According to the US ABC:
To build its case for war with Iraq, the Bush administration argued that Saddam Hussein had weapons of mass destruction, but some officials now privately acknowledge the White House had another reason for war ? a global show of American power and democracy.
Officials inside government and advisers outside told ABCNEWS the administration emphasized the danger of Saddam's weapons to gain the legal justification for war from the United Nations and to stress the danger at home to Americans. "We were not lying," said one official. "But it was just a matter of emphasis."
Officials now say they may not find hundreds of tons of mustard and nerve agents and maybe not thousands of liters of anthrax and other toxins. But U.S. forces will find some, they say. On Thursday, President Bush raised the possibility for the first time that any such Iraqi weapons were destroyed before or during the war.
From the London Times
WHY have American and British Forces not found any weapons of mass destruction in Iraq? The most plausible answer is that there are none, in the true sense of the word, even though forces are likely eventually to come across some very unpleasant weapons created by Saddam Hussein.
But Tony Blair and President Bush cannot give this answer, as they asserted unambiguously that these weapons existed in justifying the war. So members of Blair?s Cabinet and Bush?s Administration have felt obliged to offer less plausible accounts of where the elusive weapons might be.
The most ambitious so far were put forward yesterday by Geoff Hoon, the Defense Secretary, in a fabulously implausible narrative which contradicted earlier statements by his Prime Minister, his colleagues and himself.
It is an understatement to say that the failure to find such weapons is an embarrassment for the British and American governments. Hans Blix, the chief United Nations weapons inspector, was always very careful to say that he was looking for weapons which were ?unaccounted for?, discrepancies between what Iraq could have produced and what it had declared.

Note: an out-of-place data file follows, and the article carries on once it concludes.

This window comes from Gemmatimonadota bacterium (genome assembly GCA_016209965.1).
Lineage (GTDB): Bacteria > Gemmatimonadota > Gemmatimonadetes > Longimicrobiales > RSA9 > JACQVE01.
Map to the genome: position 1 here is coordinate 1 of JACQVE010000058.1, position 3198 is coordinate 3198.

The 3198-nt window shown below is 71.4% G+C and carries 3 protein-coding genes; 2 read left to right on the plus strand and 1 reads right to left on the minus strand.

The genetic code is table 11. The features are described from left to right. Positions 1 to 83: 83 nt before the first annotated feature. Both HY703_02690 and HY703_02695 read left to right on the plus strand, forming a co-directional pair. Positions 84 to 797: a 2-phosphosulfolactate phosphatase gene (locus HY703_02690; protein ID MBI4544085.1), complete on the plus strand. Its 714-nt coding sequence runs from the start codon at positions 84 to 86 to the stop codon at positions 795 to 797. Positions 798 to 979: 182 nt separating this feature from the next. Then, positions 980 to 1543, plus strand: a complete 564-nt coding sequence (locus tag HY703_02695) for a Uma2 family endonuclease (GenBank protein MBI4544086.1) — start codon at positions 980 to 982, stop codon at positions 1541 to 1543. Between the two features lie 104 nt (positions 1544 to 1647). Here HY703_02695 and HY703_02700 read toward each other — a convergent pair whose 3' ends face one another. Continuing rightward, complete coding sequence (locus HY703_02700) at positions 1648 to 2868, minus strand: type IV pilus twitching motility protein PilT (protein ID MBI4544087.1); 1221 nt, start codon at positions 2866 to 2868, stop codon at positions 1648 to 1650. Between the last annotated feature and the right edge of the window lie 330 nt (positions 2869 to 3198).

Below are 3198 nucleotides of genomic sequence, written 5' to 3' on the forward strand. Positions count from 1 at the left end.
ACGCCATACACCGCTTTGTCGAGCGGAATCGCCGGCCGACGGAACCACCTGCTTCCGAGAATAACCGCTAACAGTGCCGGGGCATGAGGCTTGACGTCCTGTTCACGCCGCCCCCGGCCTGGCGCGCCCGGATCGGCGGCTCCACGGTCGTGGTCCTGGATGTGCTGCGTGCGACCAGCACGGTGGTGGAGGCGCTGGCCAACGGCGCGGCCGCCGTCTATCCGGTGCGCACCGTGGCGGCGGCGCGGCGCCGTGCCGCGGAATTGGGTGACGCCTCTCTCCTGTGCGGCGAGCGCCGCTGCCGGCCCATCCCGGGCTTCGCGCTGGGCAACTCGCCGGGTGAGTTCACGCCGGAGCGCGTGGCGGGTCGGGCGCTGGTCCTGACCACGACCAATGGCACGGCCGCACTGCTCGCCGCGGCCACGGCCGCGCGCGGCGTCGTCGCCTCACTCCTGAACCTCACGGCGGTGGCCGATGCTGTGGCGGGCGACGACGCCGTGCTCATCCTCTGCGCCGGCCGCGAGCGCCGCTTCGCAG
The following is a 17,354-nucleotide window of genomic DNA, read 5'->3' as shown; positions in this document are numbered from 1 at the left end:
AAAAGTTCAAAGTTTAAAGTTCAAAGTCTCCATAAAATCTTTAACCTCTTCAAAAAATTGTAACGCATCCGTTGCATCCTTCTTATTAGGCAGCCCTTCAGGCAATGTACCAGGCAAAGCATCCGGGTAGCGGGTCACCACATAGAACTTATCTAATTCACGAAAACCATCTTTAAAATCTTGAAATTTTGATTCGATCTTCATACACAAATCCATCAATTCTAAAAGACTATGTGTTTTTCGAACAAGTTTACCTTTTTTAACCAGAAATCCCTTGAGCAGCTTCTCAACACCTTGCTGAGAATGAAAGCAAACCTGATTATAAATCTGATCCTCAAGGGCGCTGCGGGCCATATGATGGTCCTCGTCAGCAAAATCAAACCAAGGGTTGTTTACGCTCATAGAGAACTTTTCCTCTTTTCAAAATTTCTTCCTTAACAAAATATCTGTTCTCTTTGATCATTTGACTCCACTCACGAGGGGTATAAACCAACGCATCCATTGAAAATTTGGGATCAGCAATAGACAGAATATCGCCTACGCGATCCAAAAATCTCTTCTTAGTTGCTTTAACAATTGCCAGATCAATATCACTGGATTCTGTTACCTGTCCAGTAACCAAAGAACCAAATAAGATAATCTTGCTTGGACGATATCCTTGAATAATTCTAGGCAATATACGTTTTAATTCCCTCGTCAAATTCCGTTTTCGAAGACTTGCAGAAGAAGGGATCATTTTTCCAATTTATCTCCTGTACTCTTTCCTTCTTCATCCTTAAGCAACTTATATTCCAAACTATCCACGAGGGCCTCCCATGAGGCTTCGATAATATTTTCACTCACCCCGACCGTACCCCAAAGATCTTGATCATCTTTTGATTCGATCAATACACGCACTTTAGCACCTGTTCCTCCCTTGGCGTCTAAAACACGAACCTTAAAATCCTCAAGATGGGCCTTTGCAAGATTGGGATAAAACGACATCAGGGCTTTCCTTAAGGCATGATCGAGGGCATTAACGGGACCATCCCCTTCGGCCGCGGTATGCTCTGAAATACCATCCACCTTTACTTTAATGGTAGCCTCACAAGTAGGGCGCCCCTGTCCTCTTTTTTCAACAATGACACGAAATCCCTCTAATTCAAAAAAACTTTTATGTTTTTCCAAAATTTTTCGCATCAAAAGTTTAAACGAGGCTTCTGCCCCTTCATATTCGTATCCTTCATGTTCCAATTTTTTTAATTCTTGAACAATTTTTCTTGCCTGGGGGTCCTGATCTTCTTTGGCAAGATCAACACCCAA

Blix never said they definitely existed. But Blair, Bush and their henchmen stepped repeatedly over that line, particularly in the frenetic and ultimately unsuccessful attempts to secure the backing of a second UN resolution.
This raises a crucial constitutional principle. A minister who misleads the House must resign. On 18 March the prime minister told the House of Representatives:
For 12 years, Saddam Hussein has forced his nation to endure stringent economic sanctions and pariah status rather than give up his weapons of mass destruction. The presence of weapons inspectors has hindered and irritated him but has never stopped his weapons programs. Even during the first four years of weapons inspections, when the inspectors perceived they were making real progress, Iraq continued to develop and successfully conceal biological weapons. Luckily, a series of defectors blew the whistle on some of Iraq's prohibited weapons programs, forcing the Iraqi regime to reveal one of the most sophisticated and expansive offensive biological programs in the world; but we cannot expect always to be so lucky. Inspectors were ordered out of Iraq before they could finish dismantling it. The available intelligence indicates that, since the departure of inspectors in 1998, Saddam has continued to work on his chemical and biological capabilities and has maintained his nuclear aspirations.
Even under the threat of force he has only engaged reluctantly in token, piecemeal destruction of weapons and continues to deny the existence of weapons programs. Even with over 200,000 coalition troops massed at his borders he quibbles about how interviews are to be conducted with his scientists and how many of the reconnaissance aircraft supporting the inspectors can fly at any one time. After 12 years, he does not believe that the international community has the will to act. In that he has made a terrible error of judgement.
The prime minister of Australia has mislead the parliament in relation to a matter of war and peace. In the alternative the prime minister could argue that the government of the United States deliberately caused him to mislead the house. He has no choice. He must go.
Link to US ABC report courtesy of Atrios.